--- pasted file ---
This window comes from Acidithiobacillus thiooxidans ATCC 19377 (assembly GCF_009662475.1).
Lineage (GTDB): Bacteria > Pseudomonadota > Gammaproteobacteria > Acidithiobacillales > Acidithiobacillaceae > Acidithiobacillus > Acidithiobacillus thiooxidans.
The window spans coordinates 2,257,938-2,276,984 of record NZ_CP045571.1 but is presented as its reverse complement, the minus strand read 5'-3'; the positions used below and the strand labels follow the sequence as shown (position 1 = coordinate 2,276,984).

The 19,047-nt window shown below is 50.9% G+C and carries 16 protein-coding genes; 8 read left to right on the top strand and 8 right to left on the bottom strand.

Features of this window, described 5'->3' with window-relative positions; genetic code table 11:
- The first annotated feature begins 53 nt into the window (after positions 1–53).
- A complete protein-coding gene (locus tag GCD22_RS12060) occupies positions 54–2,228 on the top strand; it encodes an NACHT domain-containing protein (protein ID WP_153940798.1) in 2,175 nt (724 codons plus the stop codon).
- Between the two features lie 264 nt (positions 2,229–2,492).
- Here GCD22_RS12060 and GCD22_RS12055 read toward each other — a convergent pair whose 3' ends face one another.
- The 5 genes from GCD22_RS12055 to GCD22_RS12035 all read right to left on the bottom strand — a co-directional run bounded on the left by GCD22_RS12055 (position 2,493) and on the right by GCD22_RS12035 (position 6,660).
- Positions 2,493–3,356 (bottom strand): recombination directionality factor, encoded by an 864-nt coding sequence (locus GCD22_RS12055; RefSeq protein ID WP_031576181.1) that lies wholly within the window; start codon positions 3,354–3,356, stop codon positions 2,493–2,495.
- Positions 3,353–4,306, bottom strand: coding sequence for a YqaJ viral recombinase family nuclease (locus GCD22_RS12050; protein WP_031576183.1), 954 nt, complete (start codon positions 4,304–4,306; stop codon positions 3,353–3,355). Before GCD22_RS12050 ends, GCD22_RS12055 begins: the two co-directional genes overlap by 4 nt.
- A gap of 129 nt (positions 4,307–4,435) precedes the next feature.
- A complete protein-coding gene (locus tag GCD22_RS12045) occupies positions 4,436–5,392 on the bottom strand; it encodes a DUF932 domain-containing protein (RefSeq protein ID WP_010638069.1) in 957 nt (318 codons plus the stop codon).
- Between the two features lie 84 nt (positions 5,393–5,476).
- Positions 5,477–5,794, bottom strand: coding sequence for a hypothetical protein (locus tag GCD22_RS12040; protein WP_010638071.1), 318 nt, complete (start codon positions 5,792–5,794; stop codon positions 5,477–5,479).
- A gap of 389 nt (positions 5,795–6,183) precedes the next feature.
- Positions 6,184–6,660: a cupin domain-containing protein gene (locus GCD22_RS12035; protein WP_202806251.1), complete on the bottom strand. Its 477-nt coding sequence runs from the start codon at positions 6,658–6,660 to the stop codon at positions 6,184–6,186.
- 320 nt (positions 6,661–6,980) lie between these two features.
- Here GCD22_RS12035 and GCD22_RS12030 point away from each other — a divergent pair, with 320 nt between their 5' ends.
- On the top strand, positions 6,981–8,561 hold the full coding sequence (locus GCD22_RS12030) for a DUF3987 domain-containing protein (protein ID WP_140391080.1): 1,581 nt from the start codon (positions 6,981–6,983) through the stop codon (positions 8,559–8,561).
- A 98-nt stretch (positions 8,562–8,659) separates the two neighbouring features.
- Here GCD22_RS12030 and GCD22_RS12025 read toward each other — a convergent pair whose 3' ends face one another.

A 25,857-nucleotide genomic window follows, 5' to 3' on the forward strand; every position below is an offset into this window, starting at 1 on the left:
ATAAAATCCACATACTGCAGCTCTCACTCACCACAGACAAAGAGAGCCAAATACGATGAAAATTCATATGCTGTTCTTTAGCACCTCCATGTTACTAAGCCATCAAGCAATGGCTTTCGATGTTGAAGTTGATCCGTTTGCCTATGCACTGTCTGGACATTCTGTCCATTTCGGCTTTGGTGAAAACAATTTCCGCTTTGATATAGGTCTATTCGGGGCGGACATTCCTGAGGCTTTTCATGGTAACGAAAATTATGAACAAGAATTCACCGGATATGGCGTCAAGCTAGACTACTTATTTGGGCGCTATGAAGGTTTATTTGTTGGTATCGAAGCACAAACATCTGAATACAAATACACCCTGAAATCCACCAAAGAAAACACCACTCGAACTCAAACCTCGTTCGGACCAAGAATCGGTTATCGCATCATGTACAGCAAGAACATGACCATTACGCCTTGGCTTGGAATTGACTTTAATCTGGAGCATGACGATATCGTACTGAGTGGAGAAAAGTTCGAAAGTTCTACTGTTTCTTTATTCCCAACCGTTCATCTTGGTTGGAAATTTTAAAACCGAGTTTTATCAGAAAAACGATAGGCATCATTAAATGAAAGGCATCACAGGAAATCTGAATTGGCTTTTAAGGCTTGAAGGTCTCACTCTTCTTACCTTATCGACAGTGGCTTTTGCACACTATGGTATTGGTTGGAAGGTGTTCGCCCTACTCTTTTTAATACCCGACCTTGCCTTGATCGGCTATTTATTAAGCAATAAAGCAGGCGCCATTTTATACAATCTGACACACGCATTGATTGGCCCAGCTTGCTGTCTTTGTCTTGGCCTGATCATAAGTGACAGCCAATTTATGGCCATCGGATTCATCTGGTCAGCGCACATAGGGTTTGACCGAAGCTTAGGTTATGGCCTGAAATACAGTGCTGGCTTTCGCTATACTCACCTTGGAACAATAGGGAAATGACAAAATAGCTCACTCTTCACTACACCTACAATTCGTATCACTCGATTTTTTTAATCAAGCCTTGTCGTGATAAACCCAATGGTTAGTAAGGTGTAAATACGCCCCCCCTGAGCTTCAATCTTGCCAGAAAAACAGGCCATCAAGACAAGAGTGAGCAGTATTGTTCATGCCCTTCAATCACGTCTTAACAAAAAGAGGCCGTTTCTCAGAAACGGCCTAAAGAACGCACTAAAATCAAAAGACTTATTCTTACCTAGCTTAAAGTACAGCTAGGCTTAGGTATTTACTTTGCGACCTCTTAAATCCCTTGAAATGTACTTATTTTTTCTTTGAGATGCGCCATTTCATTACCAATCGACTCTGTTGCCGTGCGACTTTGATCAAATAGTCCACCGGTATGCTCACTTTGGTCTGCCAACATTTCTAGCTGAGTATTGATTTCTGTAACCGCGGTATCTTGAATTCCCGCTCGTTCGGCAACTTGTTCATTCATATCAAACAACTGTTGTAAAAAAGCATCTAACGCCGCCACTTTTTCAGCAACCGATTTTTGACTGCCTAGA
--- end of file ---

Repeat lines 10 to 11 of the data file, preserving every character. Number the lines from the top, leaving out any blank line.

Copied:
- The 5 genes from GCD22_RS12055 to GCD22_RS12035 all read right to left on the bottom strand — a co-directional run bounded on the left by GCD22_RS12055 (position 2,493) and on the right by GCD22_RS12035 (position 6,660).
- Positions 2,493–3,356 (bottom strand): recombination directionality factor, encoded by an 864-nt coding sequence (locus GCD22_RS12055; RefSeq protein ID WP_031576181.1) that lies wholly within the window; start codon positions 3,354–3,356, stop codon positions 2,493–2,495.